What’s Inside

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Ways to Buy

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Lifting Stones is a tender artistry. This poetry is an unfurling of wings, and a fanning out in every heartfelt direction, reaching all of life’s heights and depths. There is humility and there is enormous bravery. Within the pages there is no finite limit to Stanfield’s poetic skill, nor to his quality…it is a singular collection of clarity, warmth, grief, humour, agony, mortality, recollection, despair, and rebirth. It is an expedition, not a journey’s end. It is a unique work of life via poetry, a kaleidoscopic gallery of this poet’s genuine experience laid bare. Stanfield writes with a dignity. He writes with a frank self-respect that is, to borrow his exquisite words, ‘eternally becoming.’”

Mandi Greenwood, author of Six Steps Down, Caught Inside, and The Silver Renoir


“The first time I read Lifting Stones, I did so like a fresh pancake of Silly Putty just out of its egg; guileless-ready for whatever impression these pages left as I pressed into it. The second time, I was a returning tourist, dying to revisit all the amazing feelings from my unforgettable first trip to a lucky-find destination. Time three, I’m an excited child; tucked in, and barely able to contain my answer to the inevitable question, ‘What story do you want tonight?’ And there will be more. Stanfield’s poetry is consummate storytelling: heartbreaking, funny, authentic, and masterfully crafted. And this beautiful collection of memories, musings, and hopes, has brought me back to a too-often neglected art form, possibly more necessary now than ever.”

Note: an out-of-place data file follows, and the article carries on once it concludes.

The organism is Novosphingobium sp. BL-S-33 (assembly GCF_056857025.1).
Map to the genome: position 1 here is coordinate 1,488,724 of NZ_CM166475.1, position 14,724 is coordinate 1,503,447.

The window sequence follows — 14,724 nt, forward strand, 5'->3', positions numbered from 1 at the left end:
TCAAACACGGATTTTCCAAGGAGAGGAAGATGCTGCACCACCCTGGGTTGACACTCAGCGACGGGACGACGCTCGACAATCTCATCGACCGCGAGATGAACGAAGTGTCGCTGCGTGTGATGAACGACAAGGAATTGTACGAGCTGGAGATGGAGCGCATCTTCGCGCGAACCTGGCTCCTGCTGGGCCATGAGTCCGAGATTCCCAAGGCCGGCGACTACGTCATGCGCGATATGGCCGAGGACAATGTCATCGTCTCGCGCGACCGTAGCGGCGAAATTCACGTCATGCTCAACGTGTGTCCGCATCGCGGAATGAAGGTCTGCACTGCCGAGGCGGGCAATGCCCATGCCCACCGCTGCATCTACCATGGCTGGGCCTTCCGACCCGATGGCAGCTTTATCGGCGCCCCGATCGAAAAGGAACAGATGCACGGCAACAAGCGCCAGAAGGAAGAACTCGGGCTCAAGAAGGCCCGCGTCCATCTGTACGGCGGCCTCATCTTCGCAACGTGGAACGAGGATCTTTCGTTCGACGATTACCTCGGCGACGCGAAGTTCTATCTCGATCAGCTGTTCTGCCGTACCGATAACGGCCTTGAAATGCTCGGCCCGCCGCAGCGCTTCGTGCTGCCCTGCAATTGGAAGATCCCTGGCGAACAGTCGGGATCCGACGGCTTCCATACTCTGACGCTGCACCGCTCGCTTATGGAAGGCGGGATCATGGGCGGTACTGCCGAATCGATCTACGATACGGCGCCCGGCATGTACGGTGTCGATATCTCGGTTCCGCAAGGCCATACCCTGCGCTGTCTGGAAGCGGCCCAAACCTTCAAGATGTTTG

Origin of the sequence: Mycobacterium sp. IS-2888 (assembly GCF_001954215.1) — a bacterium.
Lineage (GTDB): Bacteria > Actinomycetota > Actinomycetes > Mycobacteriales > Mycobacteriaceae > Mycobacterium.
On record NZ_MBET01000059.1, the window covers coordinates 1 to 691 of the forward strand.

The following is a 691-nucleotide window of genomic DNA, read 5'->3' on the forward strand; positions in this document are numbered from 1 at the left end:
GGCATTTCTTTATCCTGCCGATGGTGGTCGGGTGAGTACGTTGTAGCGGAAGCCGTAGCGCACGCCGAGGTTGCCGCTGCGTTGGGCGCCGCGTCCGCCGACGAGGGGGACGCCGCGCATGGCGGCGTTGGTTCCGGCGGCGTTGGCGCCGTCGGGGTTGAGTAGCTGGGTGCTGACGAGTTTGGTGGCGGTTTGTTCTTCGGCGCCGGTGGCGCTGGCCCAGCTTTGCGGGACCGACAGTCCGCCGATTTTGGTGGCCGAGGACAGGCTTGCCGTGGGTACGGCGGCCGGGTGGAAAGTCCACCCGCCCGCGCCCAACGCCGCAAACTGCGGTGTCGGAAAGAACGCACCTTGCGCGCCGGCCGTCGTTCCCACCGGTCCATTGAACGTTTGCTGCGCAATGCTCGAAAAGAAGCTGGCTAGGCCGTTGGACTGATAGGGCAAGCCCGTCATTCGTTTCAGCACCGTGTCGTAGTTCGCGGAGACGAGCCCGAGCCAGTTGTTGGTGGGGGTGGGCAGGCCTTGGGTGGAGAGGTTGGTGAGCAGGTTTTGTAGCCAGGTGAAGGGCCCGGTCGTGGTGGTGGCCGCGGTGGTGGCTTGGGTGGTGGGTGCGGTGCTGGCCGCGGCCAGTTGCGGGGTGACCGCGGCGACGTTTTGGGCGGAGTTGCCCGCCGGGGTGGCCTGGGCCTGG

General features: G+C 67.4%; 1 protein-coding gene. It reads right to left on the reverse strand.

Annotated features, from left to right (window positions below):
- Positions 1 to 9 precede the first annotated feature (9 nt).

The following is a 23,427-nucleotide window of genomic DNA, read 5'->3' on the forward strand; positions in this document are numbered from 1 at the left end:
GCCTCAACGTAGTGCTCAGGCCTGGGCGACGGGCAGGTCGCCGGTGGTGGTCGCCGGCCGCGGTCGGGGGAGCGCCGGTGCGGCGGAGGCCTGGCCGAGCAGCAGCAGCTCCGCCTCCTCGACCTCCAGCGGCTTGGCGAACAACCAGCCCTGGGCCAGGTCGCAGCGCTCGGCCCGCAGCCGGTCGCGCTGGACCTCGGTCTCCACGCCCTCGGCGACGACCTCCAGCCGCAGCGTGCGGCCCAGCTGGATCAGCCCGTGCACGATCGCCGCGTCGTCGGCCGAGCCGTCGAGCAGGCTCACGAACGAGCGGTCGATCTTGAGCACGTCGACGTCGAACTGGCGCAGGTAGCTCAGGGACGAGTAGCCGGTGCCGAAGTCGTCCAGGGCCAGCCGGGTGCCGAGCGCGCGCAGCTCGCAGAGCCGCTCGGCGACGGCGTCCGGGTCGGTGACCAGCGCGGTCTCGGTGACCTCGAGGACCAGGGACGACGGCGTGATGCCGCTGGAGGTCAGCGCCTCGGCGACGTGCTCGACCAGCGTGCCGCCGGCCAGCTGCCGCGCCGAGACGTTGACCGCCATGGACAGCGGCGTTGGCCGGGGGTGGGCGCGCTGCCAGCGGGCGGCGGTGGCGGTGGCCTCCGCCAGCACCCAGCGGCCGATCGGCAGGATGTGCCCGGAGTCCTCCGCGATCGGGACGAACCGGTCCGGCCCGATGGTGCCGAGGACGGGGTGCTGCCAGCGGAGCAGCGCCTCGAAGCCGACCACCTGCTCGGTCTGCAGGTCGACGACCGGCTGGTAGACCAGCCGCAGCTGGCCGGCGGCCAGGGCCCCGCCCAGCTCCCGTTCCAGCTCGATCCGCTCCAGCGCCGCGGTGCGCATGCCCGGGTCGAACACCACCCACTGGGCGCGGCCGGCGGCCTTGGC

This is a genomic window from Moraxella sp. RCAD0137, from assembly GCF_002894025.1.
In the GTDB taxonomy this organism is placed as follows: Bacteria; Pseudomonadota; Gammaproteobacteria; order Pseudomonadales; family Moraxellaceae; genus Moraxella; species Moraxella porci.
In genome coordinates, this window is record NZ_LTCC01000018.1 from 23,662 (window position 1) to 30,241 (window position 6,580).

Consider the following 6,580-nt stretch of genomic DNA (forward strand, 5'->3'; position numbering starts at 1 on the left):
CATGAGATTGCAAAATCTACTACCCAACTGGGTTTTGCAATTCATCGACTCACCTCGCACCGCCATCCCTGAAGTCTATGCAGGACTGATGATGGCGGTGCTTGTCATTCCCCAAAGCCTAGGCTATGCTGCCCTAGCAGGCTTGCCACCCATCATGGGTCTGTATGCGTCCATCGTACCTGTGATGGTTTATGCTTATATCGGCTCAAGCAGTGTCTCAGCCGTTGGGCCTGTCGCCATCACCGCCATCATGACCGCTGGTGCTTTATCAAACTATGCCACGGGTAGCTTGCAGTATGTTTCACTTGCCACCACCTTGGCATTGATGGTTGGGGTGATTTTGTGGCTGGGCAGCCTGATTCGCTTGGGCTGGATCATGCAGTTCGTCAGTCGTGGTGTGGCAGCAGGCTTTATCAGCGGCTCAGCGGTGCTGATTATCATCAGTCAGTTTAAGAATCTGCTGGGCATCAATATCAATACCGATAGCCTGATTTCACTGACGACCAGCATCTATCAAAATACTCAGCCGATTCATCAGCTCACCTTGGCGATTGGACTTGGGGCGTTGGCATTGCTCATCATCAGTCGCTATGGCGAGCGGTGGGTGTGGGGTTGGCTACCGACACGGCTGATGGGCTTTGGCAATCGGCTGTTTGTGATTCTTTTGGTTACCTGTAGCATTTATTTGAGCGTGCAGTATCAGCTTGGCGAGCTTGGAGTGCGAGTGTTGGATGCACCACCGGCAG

Kat Mullaly, Toronto actor, producer, director and creative-for-hire


“I love that amid the clear-eyed Mary Oliver-ish lyricism of Doug Stanfield’s poems, there are lines like: ‘…older men and women bring experienced stupidity to the bed.’ This is the work of a man who has lived, and learned—and continues to do so with both strength and vulnerability. ‘I’m not brave,’ he writes. But he is. ‘I’m tired of being a grown-up,’ he writes. There is no weariness to these poems. They sing. They shine.”  

Lauren Kessler, author of ten works of literary nonfiction


“Doug Stanfield writes of love and grief and of a kaleidoscope of emotions in between. He is a deft and sensitive chronicler of the human condition and of the world we live in, crafting poetical images with great sensitivity and skill. He writes of the journey we all take and the memories of those journeys and the lessons learnt. There is a saying: ‘what is man but a repository of memories?’ Stanfield documents the journey in words to remember.”

Iffat Shah, physician and writer

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